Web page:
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An experimental test of a core REBT hypothesis: evidence that irrational beliefs lead to physiological as well as psychological arousal.

Harris, Steven; Davies, Martin F. and Dryden, Windy. 2006. An experimental test of a core REBT hypothesis: evidence that irrational beliefs lead to physiological as well as psychological arousal. Journal of Rational-Emotive and Cognitive-Behaviour Therapy, 24(2), pp. 101-111. ISSN 0894-9085 (Print) 1573-6563 (Online) [Article]

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Abstract or Description

While numerous studies support Rational Emotive Behavior Therapy and Theory (REBT), they tend to be limited by their use of correlational designs, simulated scenarios and self-report measures. This study tested a core REBT hypothesis in an experimental design using multiple pshysiological as well as psychological measures. Ninety patients from a medical practice were placed in a real-life stressful situation while holding either a rational, an irrational, or an indifference belief. Those holding a rational belief reported the greatest increase in anxiety. Of particular significance, those holding a rational belief showed a decrease in systolic blood pressure whereas those holding an irrational belief showed an increase (diastolic blood pressure increased in both conditions). These results not only support the core REBT hypothesis, but also suggest a way to differentiate between beliefs and emotions by measuring physiological as well as psychological changes.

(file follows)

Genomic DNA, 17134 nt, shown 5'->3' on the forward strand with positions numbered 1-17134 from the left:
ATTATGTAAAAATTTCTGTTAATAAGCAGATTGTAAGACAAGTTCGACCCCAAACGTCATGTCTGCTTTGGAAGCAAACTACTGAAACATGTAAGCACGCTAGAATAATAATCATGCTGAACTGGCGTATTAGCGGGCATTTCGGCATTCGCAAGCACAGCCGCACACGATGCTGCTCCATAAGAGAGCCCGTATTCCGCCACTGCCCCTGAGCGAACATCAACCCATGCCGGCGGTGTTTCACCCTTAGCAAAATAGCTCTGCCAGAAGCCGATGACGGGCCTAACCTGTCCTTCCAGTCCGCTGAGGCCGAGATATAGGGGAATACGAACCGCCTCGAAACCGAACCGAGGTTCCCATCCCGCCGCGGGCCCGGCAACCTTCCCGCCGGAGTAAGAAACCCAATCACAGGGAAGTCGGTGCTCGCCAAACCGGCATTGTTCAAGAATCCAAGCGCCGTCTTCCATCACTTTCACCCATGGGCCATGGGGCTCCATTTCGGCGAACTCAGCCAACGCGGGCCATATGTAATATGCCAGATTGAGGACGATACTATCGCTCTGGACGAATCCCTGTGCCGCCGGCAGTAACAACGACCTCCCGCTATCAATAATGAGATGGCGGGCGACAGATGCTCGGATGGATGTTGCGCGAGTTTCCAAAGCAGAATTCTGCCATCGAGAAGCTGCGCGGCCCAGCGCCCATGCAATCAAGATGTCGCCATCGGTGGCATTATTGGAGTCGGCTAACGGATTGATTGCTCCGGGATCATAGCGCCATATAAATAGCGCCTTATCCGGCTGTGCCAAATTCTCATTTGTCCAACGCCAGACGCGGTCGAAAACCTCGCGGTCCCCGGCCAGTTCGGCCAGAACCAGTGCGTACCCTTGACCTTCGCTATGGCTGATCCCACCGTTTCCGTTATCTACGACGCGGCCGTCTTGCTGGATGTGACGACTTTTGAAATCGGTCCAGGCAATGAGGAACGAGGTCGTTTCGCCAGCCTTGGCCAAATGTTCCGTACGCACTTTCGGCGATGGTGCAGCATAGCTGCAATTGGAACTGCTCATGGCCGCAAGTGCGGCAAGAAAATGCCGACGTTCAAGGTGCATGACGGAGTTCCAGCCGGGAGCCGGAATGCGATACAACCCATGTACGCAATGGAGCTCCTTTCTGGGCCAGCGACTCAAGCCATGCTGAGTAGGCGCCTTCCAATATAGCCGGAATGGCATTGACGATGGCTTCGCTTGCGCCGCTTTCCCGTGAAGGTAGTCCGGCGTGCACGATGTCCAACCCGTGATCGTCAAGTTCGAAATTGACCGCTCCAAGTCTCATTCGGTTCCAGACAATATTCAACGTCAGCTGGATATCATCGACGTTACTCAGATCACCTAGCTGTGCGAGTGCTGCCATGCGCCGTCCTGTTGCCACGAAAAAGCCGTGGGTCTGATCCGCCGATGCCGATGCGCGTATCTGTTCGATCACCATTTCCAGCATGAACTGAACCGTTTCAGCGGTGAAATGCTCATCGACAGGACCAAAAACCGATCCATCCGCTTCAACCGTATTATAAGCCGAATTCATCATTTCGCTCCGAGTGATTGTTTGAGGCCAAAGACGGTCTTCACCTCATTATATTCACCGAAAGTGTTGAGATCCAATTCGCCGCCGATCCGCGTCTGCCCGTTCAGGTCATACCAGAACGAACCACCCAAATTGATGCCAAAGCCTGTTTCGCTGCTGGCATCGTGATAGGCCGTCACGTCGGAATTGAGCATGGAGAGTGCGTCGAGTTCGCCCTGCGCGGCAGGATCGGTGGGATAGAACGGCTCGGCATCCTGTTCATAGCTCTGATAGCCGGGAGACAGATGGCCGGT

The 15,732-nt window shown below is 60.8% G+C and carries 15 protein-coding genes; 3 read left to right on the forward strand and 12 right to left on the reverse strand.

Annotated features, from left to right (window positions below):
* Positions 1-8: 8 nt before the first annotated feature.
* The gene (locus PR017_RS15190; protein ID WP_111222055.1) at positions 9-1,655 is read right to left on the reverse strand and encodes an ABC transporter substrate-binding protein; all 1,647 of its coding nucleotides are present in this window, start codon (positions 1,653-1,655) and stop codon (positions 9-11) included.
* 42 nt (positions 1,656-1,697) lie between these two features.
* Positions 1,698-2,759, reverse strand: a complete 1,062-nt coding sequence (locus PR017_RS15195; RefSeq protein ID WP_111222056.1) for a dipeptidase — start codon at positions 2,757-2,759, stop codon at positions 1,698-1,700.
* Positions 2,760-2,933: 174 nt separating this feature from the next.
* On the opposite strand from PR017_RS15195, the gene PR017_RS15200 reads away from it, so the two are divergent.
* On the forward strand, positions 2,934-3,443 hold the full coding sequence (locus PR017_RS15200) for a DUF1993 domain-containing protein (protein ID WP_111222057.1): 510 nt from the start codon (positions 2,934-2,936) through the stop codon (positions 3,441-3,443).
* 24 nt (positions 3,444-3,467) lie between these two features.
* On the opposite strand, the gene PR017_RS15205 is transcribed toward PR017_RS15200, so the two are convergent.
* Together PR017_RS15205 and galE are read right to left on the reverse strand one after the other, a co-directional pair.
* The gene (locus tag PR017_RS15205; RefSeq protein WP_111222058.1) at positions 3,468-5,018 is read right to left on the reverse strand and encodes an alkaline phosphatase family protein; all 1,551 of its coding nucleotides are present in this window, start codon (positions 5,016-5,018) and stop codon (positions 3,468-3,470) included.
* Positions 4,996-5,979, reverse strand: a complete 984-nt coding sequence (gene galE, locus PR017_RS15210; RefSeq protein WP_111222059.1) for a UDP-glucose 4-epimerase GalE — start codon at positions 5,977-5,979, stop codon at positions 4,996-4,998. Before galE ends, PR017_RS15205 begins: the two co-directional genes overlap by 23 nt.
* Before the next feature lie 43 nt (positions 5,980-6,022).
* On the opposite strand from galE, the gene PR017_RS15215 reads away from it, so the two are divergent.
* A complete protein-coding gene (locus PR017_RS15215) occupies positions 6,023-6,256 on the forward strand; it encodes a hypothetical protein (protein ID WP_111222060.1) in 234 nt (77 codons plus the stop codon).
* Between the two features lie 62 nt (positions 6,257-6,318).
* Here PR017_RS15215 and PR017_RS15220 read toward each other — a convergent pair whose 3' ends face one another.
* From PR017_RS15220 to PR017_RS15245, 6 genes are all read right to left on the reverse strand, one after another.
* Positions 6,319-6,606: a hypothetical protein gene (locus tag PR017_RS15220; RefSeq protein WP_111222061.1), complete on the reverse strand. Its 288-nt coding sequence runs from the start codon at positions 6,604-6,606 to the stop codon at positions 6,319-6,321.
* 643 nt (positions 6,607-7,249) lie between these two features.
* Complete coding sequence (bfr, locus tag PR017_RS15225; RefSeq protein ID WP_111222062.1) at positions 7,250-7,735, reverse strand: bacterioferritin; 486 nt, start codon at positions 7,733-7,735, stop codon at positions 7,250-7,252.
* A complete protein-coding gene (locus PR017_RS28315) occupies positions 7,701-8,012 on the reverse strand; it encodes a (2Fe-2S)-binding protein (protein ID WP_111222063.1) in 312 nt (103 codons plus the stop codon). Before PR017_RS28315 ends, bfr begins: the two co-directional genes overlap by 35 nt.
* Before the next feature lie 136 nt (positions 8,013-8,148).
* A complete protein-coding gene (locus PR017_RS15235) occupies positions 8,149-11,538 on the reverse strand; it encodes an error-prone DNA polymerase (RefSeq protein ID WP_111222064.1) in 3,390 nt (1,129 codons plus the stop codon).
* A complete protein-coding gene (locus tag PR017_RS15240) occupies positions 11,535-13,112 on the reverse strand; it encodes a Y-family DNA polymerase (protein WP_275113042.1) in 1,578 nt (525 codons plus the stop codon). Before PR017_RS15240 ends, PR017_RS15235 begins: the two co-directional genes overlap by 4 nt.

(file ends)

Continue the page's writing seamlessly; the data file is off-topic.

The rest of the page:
Item Type:

Article

Identification Number (DOI):

10/1007/210942-005-0019-5

Keywords:

REBT; physiological arousal; emotions; beliefs

Departments, Centres and Research Units:

Psychology

Dates:

DateEvent
8 June 2006Published

Item ID:

20

Date Deposited:

05 Aug 2008 15:39

Last Modified:

25 Mar 2019 12:50

Peer Reviewed:

Yes, this version has been peer-reviewed.

URI:

http://research.gold.ac.uk/id/eprint/20

Available Versions of this Item

  • An experimental test of a core REBT hypothesis: evidence that irrational beliefs lead to physiological as well as psychological arousal. (deposited 05 Aug 2008 15:39) [Currently Displayed]

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